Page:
Now that we have our AuthenticationBloc fully implemented, let’s get to work on the presentational layer.


The first thing we’ll need is a SplashPage widget which will serve as our Splash Screen while our bloc determines whether or not a user is logged in.

Next, we will need to create our HomePage so that we can navigate users there once they have successfully logged in.

You’re probably wondering what BlocProvider.of<AuthenticationBloc>(context) is doing. We’ll come back to that in a bit but for now all we need to know is that our HomePage requires an AuthenticationBloc to be injected.

Next up, we need to create a LoginPage and LoginForm. Because the LoginForm will have to handle user input (Login Button Pressed) and will need to have some business logic (getting a token for a given username/password), we will need to create a LoginBloc.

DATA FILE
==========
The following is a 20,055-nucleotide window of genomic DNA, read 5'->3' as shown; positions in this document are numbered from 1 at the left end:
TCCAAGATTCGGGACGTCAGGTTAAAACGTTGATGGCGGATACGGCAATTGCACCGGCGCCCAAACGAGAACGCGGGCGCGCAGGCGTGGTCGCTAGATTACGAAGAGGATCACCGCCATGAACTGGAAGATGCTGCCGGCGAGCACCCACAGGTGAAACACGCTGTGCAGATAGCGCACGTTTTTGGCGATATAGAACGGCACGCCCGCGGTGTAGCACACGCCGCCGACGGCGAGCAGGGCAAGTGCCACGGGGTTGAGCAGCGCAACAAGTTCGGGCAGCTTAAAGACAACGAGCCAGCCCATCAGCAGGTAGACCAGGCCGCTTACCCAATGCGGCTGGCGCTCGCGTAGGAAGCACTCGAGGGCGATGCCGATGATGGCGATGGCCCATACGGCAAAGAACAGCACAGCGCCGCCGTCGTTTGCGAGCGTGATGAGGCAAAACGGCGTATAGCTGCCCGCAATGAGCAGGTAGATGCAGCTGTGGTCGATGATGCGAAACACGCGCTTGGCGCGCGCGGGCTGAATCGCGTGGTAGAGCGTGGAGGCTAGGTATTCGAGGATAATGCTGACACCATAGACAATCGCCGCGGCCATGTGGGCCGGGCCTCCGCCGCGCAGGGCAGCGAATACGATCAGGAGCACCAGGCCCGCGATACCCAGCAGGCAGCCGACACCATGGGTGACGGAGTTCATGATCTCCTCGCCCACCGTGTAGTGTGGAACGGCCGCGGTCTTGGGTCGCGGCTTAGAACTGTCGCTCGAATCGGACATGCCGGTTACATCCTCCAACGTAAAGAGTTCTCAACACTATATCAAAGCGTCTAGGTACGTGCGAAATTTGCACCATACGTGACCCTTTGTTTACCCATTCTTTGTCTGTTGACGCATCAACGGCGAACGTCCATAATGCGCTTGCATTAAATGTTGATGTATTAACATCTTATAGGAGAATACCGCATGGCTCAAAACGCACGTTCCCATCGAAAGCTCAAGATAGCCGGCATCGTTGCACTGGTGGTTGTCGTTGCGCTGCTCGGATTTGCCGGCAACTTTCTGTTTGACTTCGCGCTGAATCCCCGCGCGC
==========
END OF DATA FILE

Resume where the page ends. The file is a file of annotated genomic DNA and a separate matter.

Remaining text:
Just like we did for the AuthenticationBloc, we will need to define the LoginState, and LoginEvents. Let’s start with LoginState.

LoginInitial is the initial state of the LoginForm.

LoginLoading is the state of the LoginForm when we are validating credentials

LoginFailure is the state of the LoginForm when a login attempt has failed.

Now that we have the LoginState defined let’s take a look at the LoginEvent class.

LoginButtonPressed will be dispatched when a user pressed the login button. It will notify the bloc that it needs to request a token for the given credentials.

We can now implement our LoginBloc.

Our LoginBloc defines it’s initial state as LoginInitial.

As always, our LoginBloc has to implement mapEventToState.